Results from the first saturated-buffer research site at Bear Creek, Iowa, show significant improvements in subsurface drainage water quality, says Dan Jaynes, a soil scientist at the National Laboratory for Agriculture and the Environment in Ames, Iowa, which developed the technique.

From 2011 to 2013, an average of 50% of total tile flow from a 25-acre field was diverted into the 1,000-foot Bear Creek buffer, Jaynes says. During high flow periods, some water bypasses the buffer and flows directly into the stream to maintain drainage efficiency. “The higher the percentage of water through the buffer, the more nitrogen is removed,” Utt says.

The N load in the diverted flow at Bear Creek ranged from 240 lbs. to 336 lbs. nitrate-N. “All of the nitrate diverted into the buffer was removed in the shallow groundwater under the buffer before it reached the stream,” Jaynes says (see table).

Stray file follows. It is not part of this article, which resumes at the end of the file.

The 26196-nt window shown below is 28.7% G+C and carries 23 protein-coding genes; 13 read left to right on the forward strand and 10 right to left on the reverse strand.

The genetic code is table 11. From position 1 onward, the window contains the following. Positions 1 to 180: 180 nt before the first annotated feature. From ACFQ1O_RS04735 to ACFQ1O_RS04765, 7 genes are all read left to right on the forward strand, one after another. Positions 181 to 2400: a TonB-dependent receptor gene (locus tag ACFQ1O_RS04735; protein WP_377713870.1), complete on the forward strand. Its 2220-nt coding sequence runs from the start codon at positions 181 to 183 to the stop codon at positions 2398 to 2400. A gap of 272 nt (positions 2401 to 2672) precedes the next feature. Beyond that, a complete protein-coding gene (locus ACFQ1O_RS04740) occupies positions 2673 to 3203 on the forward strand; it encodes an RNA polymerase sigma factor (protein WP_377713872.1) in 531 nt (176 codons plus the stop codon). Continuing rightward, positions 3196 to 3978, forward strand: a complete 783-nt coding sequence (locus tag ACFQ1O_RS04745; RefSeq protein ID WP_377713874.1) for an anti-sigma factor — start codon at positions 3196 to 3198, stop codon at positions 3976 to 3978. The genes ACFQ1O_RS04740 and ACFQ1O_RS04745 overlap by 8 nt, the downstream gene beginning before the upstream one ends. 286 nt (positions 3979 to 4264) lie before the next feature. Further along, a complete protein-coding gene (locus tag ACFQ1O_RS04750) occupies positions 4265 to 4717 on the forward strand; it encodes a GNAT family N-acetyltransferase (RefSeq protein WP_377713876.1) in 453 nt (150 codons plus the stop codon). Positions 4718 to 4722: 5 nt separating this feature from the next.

The cost to remove the N: about $1.02 per pound, “comparable to the nitrate-removal cost of constructed wetlands,” Jaynes says. Eventually, saturated buffers might be eligible for conservation payments, Utt says.

There’s “tremendous potential for broad implementation” of this practice, he adds.

“All the producers we are working with are very conservation-minded,” Utt says. “They are excited about the potential of this practice.” Says Cain, “This is a great opportunity to take conservation to the next level.”